When there are charts showing an Ideal line or a chart of samples of past performance - say software delivered - in the absence of a baseline for what the performance of the work effort or duration should have been, was planned to be, or even better could have, this is called Open Loop control.
The issue of forecasting the Should, Will, Must cost problem has been around for a long time. This work continues in DOD, NASA, Heavy Construction, BioPharma, and other high risk, software intensive domains.
When we see graphs where the baseline to which the delays or cost overages are compared and those baselines are labeled Ideal, (like the chart below), it's a prime example of How to LIe With Statistics, Darrell Huff, 1954. This can be over looked in an un-refereed opinion paper in a IEEE magazine, or a self-published presentation, but a bit of homework will reveal that charts like the one below are simply bad statistics.
This chart is now being used as the basis of several #NoEstimates presentations, which further propagates the misunderstandings of how to do statistics properly.
Todd does have other papers that are useful Context Adaptive Agility is one example from his site. But this often used and misused chart is not an example of how to properly identify problems with estimates,
Here's some core issues:
- If we want to determine something about a statistical process, we of course need to collect data about that process. This data is empirical - much misused term itself - to show what happened over time. A time series of samples.
- To computer a trend, we can of course draw a line through population of data, like above.
- Then we can compare this data with some reference data to determine the variances between the reference data and the data under measurement.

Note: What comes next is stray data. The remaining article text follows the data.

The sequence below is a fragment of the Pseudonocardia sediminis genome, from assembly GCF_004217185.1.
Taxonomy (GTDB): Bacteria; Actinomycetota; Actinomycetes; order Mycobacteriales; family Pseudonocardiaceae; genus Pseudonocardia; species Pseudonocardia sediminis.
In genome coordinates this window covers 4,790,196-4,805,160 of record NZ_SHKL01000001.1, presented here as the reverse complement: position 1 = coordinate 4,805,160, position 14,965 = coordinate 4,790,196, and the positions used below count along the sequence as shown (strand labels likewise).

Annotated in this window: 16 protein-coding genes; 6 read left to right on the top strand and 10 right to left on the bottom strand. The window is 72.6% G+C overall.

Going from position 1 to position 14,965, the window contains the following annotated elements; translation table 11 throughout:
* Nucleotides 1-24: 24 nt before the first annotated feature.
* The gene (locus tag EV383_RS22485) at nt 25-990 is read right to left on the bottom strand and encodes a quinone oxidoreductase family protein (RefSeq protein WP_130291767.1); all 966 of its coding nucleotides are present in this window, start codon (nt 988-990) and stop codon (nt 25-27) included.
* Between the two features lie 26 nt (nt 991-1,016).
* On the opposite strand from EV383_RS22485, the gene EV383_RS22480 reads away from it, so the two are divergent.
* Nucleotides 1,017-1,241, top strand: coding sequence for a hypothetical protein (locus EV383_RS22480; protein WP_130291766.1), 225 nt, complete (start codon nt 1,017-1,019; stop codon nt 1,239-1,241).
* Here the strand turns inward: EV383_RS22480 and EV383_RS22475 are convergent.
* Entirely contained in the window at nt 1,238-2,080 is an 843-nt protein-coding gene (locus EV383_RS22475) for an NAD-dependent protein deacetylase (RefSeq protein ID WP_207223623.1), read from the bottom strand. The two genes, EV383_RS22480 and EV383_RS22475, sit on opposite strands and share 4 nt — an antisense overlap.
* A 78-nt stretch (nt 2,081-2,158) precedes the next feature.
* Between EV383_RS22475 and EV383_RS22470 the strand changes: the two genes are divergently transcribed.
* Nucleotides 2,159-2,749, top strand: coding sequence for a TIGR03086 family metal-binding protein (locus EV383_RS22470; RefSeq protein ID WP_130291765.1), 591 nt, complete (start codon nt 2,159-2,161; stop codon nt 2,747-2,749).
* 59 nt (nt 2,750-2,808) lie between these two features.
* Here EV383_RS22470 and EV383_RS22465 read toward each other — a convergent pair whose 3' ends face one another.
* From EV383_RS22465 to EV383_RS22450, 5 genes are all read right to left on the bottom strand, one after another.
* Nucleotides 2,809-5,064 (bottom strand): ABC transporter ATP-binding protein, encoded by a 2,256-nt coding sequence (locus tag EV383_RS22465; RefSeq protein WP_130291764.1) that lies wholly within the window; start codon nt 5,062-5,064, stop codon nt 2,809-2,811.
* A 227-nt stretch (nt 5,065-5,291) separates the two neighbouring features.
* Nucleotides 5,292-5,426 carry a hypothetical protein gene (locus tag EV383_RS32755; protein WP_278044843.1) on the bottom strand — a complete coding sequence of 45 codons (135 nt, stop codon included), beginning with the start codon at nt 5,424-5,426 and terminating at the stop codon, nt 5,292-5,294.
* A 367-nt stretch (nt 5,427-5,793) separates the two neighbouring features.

Here's where the process goes in the ditch - literally.
- The reference data has no basis of reference. It's just labeled ideal. Meaning a number that was established with no basis of estimate. Just this is what was estimated, now let's compare actuals to it and if actuals matched the estimate' let's call it ideal.
- Was that ideal credible? Was it properly constructed? What's the confidence level of that estimate? What's the allowable variance of that estimate that can still be considered OK (within the upper and lower limites of OK)? Questions and their answers are there. It's just a line.
We can use the ne plus ultra put-down of theoretical physicist Wolfgang Pauli's "This isn't right. It's not even wrong." As well the projects were self-selected, and like the Standish Report, self-selected statistics can be found in the How to Lie book
It's time to look at these sort of conjectures in the proper light. They are Bad Statisics, and we can't draw any conclusion from any of the data, since the baseline to which the sampled values are compared Aren't right. They're not even wrong." We have no way of knowing why the sampled data has a variance from the ideal the bogus ideal
- Was the original estimate simple naïve?
- Was the project poorly managed?
- Did the project change direction and the ideal estimate never updated?
- Were the requirements, productivity, risks, funding stability, and all the other project variables held constant, while assessing the completion date? if not the fundamental principles of experiment desgin was violated. These principles are taught in every design of experiments class in every university on the planet. Statistics for Experimenters is still on my shelf. George Box as one of the authors, whose often misused and hugely misunderstood statement all models are wrong, some are useful.
So time to stop using these charts and start looking for the Root Causes for the estimating problem.
- No reference classes
- No past performance
- No parametric models
- No skills or experience constructing credible estimates
- No experience with estimating tools, processes, databases (and there are many for both commerical and government software intensive programs).
- Political pressure to come up with the right number
- Misunderstanding of the purpose of estimating - provide information to make decisions.
A colleague (former NASA cost director) has three reasons for cost, schedule, and technical shortfalls
- They didn't know
- They couldn't know
- They didn't want to know
Only the 2nd is a credible reason for project shortfalls in performance.
Without a credible, calibrated, statistically sound baseline, the measurements and the decisions based on those measurements are Open Loop.
You're driving your car with no feedback other than knowing you ran off the road after you ran off the road, or you arrived at your destination after you arrived at your destination.